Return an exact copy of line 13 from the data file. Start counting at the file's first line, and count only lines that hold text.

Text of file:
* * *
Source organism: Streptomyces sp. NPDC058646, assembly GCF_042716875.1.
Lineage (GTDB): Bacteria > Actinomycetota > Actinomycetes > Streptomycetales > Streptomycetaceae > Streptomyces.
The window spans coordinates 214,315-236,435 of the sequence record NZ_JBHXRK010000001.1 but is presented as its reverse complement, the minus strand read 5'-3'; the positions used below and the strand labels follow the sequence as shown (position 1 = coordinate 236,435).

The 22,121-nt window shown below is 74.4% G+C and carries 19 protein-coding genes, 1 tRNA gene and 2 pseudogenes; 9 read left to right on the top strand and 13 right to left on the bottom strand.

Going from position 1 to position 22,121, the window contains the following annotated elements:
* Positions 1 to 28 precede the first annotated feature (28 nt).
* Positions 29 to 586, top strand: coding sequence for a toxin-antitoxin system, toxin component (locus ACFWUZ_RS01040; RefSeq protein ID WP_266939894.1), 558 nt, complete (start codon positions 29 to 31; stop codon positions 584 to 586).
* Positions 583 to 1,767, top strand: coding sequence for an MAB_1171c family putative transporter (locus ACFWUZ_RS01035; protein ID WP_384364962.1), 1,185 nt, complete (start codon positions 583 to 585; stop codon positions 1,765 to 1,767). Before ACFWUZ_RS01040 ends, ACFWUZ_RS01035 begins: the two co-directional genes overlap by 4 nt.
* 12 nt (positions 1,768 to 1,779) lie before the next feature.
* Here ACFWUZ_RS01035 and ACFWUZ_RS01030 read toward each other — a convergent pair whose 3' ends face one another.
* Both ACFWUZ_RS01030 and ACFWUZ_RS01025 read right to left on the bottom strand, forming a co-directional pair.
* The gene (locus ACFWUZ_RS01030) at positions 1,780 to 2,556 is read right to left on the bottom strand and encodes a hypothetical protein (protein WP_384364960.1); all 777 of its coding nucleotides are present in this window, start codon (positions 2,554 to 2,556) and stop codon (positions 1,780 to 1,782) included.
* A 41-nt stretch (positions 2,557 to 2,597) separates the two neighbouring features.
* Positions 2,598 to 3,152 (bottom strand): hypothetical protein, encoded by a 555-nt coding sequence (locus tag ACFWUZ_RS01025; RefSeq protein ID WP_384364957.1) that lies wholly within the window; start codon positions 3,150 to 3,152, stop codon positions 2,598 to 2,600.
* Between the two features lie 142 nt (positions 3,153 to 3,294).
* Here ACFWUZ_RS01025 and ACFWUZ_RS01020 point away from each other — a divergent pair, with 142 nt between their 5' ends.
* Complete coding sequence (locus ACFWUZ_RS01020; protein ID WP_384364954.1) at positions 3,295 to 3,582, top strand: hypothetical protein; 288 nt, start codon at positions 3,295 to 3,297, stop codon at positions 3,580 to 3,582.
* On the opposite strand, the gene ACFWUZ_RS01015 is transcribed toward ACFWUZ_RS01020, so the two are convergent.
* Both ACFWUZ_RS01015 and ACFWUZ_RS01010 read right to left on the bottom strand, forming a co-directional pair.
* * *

* A 41-nt stretch (positions 2,557 to 2,597) separates the two neighbouring features.